It’s not as if Russia was bad during its eight-year drought. It just underachieved. Between 2003 and 2006, the teams it iced always included one or two future NHL scoring champions and World Championship all-stars (Alexander Ovechkin and Yevgeni Malkin). The Russians won three silver medals (2005-07) and two bronzes (2008-09) in that span.
But of course, this is a country that has always expected to come first in international hockey, ever since the Soviet Union debuted with gold at the 1954 IIHF World Championship.
The Russian team that ended the drought in Buffalo in 2011 – also coached by Valeri Bragin – bore some striking resemblances to the one that’s going to this year’s final.
Both teams stumbled through the preliminary round with just two wins and edged their quarter-final opponents by just one goal. The 2011 Russian team also beat Sweden in the semi-final before facing Canada for gold. Trailing coach Dave Cameron’s hard-hitting squad 3-0 after 40 minutes, the Russians exploded for five third-period goals and celebrated their win with unabashed exuberance.
Sweden: 31 years (1981-2012)
Here’s the weird thing about the Juniorkronorna’s enormous famine: they iced many teams that, man for man, were superior to the 1981 group that won. Goalie Lars Eriksson and defenceman Hakan Nordin, who led the way that year in West Germany, went on to become competent journeymen, while the Sundstrom brothers (Patrik and Peter) and Jan Erixon had good (if not legendary) NHL runs.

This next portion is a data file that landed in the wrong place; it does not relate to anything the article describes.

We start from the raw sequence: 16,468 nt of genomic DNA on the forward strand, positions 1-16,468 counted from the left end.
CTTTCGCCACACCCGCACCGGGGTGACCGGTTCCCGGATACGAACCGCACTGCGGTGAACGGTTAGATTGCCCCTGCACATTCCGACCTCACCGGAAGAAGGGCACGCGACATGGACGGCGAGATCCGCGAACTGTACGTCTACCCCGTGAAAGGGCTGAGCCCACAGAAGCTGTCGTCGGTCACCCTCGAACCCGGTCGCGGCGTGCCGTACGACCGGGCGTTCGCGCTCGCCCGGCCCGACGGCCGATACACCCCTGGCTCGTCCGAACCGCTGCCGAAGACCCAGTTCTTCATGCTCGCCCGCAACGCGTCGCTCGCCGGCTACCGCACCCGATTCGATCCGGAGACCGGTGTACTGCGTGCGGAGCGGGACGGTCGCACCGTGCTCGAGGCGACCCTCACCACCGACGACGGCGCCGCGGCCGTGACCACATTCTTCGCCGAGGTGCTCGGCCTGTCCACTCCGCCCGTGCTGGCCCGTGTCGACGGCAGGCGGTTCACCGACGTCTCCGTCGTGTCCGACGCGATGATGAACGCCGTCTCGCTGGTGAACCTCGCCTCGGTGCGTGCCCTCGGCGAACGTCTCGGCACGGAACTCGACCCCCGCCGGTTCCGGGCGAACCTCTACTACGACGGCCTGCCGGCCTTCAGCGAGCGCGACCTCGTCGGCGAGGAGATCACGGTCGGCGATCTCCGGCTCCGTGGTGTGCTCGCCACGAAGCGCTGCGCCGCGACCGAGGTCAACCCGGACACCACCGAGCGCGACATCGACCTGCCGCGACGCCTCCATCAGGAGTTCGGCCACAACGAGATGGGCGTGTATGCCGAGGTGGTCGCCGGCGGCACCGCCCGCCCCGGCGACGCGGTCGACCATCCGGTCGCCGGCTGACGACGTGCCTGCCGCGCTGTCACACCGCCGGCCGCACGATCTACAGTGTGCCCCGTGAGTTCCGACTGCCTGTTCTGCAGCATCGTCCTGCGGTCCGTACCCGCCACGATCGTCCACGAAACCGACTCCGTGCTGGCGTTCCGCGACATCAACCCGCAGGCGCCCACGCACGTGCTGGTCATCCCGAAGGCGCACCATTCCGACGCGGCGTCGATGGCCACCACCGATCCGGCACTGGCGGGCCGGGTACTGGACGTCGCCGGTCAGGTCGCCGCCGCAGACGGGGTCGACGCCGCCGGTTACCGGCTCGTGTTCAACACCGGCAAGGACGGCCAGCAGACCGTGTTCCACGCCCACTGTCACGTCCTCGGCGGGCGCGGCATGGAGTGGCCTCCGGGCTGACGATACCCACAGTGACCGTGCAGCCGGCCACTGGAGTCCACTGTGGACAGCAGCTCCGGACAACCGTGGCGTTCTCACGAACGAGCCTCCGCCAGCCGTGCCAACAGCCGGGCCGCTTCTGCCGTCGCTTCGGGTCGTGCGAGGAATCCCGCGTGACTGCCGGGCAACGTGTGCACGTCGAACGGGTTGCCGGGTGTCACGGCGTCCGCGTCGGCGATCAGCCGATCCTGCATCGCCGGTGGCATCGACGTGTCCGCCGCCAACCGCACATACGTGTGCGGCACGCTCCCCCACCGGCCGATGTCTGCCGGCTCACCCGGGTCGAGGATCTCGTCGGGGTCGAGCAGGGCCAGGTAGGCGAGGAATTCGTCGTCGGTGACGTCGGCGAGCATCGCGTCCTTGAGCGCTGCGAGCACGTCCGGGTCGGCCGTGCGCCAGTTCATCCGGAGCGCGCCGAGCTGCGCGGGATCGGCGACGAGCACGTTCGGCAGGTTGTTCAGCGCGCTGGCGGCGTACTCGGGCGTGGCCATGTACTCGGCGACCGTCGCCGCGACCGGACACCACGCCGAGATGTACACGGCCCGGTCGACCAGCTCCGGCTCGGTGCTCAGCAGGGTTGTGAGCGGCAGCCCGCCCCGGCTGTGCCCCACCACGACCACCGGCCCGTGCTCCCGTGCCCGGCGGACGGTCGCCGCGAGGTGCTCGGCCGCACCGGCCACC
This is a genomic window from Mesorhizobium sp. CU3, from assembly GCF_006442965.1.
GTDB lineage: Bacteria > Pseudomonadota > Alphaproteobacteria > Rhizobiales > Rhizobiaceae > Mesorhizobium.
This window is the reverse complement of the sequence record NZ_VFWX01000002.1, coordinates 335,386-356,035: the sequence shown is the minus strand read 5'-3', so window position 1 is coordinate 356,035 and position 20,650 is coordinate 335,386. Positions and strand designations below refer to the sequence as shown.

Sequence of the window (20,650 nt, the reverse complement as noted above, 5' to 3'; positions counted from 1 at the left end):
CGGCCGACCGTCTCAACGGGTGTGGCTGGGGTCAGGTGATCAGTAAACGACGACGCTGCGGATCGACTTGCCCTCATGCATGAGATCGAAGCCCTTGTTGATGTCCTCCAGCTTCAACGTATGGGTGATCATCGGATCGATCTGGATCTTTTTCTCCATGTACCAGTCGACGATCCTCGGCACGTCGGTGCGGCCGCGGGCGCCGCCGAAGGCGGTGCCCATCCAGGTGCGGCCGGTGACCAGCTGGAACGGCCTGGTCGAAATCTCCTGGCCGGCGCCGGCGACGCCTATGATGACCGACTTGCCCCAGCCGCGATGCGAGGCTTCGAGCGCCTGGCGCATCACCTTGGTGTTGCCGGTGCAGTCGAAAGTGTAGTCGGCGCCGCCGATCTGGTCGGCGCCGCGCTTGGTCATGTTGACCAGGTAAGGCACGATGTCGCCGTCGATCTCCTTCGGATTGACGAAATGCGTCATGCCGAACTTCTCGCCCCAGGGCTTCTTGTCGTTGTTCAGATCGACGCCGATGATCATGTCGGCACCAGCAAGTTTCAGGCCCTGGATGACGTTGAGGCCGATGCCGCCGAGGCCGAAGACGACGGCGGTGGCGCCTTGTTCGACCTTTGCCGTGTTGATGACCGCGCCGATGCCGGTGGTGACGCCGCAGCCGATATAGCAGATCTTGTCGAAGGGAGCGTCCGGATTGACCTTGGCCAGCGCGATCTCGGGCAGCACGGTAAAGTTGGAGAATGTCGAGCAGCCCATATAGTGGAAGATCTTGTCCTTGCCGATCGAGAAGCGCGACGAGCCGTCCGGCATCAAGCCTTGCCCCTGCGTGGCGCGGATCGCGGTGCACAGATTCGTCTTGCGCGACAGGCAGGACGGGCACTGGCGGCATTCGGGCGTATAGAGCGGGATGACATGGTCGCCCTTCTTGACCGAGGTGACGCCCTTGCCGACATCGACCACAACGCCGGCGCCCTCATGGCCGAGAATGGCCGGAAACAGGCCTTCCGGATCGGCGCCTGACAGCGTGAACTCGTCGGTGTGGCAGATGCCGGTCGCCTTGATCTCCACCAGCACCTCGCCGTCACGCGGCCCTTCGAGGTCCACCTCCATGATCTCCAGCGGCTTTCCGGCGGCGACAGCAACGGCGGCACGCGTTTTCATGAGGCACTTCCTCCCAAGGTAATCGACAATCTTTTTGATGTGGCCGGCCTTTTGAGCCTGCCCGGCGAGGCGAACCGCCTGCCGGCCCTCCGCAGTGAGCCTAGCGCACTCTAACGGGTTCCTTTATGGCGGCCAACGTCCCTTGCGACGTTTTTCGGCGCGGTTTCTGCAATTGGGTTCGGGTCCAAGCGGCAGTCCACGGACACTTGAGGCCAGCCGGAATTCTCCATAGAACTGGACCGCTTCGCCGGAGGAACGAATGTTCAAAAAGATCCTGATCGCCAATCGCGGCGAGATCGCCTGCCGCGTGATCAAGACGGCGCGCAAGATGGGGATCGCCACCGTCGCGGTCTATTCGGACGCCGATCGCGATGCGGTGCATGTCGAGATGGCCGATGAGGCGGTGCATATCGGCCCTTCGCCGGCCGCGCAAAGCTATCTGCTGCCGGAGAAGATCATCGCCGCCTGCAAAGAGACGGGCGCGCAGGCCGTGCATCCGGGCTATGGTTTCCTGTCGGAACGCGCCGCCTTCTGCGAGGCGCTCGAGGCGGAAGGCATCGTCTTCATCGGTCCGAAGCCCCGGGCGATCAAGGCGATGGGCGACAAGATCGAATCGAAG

From 1992 to 1996, the Swedes boasted a mother lode of U20 talent, including the likes of Peter Forsberg, Markus Naslund, and Kenny Jonsson. But they could never do better than silver under longtime head coach Tommy Tomth. Enslaved by programmatic defensive systems, the Swedes didn’t even medal from 1997 to 2007.
But ever since then, they’ve missed the podium only once. And they got their 2012 gold in the most dramatic fashion conceivable, outshooting Russia 58-17 in the final in Calgary and triumphing on Mika Zibanejad’s 1-0 overtime marker.
United States: 27 years (1977-2004)
It’s hard to explain why the world’s most politically and economically powerful country doesn’t win more hockey tournaments. (Unless you note the fact that its top athletic prospects and citizens in general are frequently distracted by American football, baseball, and basketball, of course.)
The U.S. has only three World Junior gold medals to its credit, and until 2004, it almost never even came close to topping the podium. Even at the 1989 tournament in Alaska – where stars like Jeremy Roenick, Mike Modano, John LeClair, Tony Amonte, and Bill Guerin suited up – the Stars and Stripes wound up fifth.
Apart from two bronzes (1986, 1992), the high-water mark was losing 2-0 to Canada in the gold medal game in 1997, where Marc Denis got the shutout and Boyd Devereaux recorded the winner.
But in ‘04 in Helsinki, the American finally got their storybook ending. They rallied from a 3-1 third-period deficit, with the 4-3 winner coming on Canadian goalie Marc-Andre Fleury’s botched clearing attempt that went into his own net off defenceman Braydon Coburn. The goal was credited to Patrick O’Sullivan, his second of the game.